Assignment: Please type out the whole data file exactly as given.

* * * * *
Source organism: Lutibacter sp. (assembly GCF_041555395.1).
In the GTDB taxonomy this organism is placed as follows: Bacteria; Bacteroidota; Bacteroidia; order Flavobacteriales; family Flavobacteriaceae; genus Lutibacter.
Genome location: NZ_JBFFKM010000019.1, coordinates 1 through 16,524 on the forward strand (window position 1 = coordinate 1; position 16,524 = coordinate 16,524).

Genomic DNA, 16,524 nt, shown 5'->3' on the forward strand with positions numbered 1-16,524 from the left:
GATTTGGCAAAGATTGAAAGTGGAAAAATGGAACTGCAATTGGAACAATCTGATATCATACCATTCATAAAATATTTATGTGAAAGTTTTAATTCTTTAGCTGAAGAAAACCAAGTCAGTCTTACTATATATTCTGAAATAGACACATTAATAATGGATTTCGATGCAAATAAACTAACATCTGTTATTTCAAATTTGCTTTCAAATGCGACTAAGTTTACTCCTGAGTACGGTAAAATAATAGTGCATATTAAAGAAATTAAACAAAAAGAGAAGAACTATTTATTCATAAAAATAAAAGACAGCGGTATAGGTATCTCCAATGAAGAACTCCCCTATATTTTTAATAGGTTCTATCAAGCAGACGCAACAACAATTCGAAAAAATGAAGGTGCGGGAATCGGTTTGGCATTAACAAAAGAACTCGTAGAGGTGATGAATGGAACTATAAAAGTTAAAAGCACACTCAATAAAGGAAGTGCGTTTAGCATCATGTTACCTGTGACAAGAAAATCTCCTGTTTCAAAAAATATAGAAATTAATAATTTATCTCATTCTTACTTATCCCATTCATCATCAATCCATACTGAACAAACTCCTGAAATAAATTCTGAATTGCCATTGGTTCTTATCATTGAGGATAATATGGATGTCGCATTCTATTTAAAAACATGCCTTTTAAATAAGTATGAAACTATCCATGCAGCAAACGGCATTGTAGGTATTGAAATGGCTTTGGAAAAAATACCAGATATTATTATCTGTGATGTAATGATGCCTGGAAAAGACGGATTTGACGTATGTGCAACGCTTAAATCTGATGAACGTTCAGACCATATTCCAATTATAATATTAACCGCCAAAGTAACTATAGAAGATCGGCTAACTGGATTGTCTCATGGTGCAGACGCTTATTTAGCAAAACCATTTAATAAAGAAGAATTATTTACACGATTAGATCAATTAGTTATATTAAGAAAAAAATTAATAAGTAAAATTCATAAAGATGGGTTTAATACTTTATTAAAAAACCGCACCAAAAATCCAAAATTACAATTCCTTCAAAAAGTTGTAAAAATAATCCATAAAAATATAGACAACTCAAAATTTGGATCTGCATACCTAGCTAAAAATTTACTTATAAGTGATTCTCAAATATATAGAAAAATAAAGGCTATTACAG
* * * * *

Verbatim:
Source organism: Lutibacter sp. (assembly GCF_041555395.1).
In the GTDB taxonomy this organism is placed as follows: Bacteria; Bacteroidota; Bacteroidia; order Flavobacteriales; family Flavobacteriaceae; genus Lutibacter.
Genome location: NZ_JBFFKM010000019.1, coordinates 1 through 16,524 on the forward strand (window position 1 = coordinate 1; position 16,524 = coordinate 16,524).

Genomic DNA, 16,524 nt, shown 5'->3' on the forward strand with positions numbered 1-16,524 from the left:
GATTTGGCAAAGATTGAAAGTGGAAAAATGGAACTGCAATTGGAACAATCTGATATCATACCATTCATAAAATATTTATGTGAAAGTTTTAATTCTTTAGCTGAAGAAAACCAAGTCAGTCTTACTATATATTCTGAAATAGACACATTAATAATGGATTTCGATGCAAATAAACTAACATCTGTTATTTCAAATTTGCTTTCAAATGCGACTAAGTTTACTCCTGAGTACGGTAAAATAATAGTGCATATTAAAGAAATTAAACAAAAAGAGAAGAACTATTTATTCATAAAAATAAAAGACAGCGGTATAGGTATCTCCAATGAAGAACTCCCCTATATTTTTAATAGGTTCTATCAAGCAGACGCAACAACAATTCGAAAAAATGAAGGTGCGGGAATCGGTTTGGCATTAACAAAAGAACTCGTAGAGGTGATGAATGGAACTATAAAAGTTAAAAGCACACTCAATAAAGGAAGTGCGTTTAGCATCATGTTACCTGTGACAAGAAAATCTCCTGTTTCAAAAAATATAGAAATTAATAATTTATCTCATTCTTACTTATCCCATTCATCATCAATCCATACTGAACAAACTCCTGAAATAAATTCTGAATTGCCATTGGTTCTTATCATTGAGGATAATATGGATGTCGCATTCTATTTAAAAACATGCCTTTTAAATAAGTATGAAACTATCCATGCAGCAAACGGCATTGTAGGTATTGAAATGGCTTTGGAAAAAATACCAGATATTATTATCTGTGATGTAATGATGCCTGGAAAAGACGGATTTGACGTATGTGCAACGCTTAAATCTGATGAACGTTCAGACCATATTCCAATTATAATATTAACCGCCAAAGTAACTATAGAAGATCGGCTAACTGGATTGTCTCATGGTGCAGACGCTTATTTAGCAAAACCATTTAATAAAGAAGAATTATTTACACGATTAGATCAATTAGTTATATTAAGAAAAAAATTAATAAGTAAAATTCATAAAGATGGGTTTAATACTTTATTAAAAAACCGCACCAAAAATCCAAAATTACAATTCCTTCAAAAAGTTGTAAAAATAATCCATAAAAATATAGACAACTCAAAATTTGGATCTGCATACCTAGCTAAAAATTTACTTATAAGTGATTCTCAAATATATAGAAAAATAAAGGCTATTACAG